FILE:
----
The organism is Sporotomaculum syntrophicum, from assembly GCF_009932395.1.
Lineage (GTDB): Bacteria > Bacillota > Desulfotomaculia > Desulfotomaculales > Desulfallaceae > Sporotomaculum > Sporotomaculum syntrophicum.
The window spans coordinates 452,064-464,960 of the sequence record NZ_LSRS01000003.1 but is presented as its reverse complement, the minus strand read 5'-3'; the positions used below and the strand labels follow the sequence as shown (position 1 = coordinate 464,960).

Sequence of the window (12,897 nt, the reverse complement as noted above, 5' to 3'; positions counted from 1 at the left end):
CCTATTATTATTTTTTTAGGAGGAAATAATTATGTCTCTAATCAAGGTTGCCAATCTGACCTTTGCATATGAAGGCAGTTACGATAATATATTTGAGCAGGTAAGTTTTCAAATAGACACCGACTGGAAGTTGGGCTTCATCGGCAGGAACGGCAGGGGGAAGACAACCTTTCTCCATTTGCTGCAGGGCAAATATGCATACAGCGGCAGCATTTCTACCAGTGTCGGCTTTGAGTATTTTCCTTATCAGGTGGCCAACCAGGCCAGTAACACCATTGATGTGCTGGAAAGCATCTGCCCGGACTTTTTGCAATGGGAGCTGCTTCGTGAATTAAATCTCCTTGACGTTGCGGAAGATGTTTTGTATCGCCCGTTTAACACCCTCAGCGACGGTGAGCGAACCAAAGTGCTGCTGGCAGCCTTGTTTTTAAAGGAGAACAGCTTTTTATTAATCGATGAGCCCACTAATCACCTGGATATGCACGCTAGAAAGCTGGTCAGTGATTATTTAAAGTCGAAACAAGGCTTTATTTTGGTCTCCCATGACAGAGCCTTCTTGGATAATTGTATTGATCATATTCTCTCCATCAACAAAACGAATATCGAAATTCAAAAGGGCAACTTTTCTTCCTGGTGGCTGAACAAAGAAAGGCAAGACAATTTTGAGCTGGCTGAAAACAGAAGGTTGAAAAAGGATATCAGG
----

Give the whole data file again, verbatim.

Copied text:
The organism is Sporotomaculum syntrophicum, from assembly GCF_009932395.1.
Lineage (GTDB): Bacteria > Bacillota > Desulfotomaculia > Desulfotomaculales > Desulfallaceae > Sporotomaculum > Sporotomaculum syntrophicum.
The window spans coordinates 452,064-464,960 of the sequence record NZ_LSRS01000003.1 but is presented as its reverse complement, the minus strand read 5'-3'; the positions used below and the strand labels follow the sequence as shown (position 1 = coordinate 464,960).

Sequence of the window (12,897 nt, the reverse complement as noted above, 5' to 3'; positions counted from 1 at the left end):
CCTATTATTATTTTTTTAGGAGGAAATAATTATGTCTCTAATCAAGGTTGCCAATCTGACCTTTGCATATGAAGGCAGTTACGATAATATATTTGAGCAGGTAAGTTTTCAAATAGACACCGACTGGAAGTTGGGCTTCATCGGCAGGAACGGCAGGGGGAAGACAACCTTTCTCCATTTGCTGCAGGGCAAATATGCATACAGCGGCAGCATTTCTACCAGTGTCGGCTTTGAGTATTTTCCTTATCAGGTGGCCAACCAGGCCAGTAACACCATTGATGTGCTGGAAAGCATCTGCCCGGACTTTTTGCAATGGGAGCTGCTTCGTGAATTAAATCTCCTTGACGTTGCGGAAGATGTTTTGTATCGCCCGTTTAACACCCTCAGCGACGGTGAGCGAACCAAAGTGCTGCTGGCAGCCTTGTTTTTAAAGGAGAACAGCTTTTTATTAATCGATGAGCCCACTAATCACCTGGATATGCACGCTAGAAAGCTGGTCAGTGATTATTTAAAGTCGAAACAAGGCTTTATTTTGGTCTCCCATGACAGAGCCTTCTTGGATAATTGTATTGATCATATTCTCTCCATCAACAAAACGAATATCGAAATTCAAAAGGGCAACTTTTCTTCCTGGTGGCTGAACAAAGAAAGGCAAGACAATTTTGAGCTGGCTGAAAACAGAAGGTTGAAAAAGGATATCAGG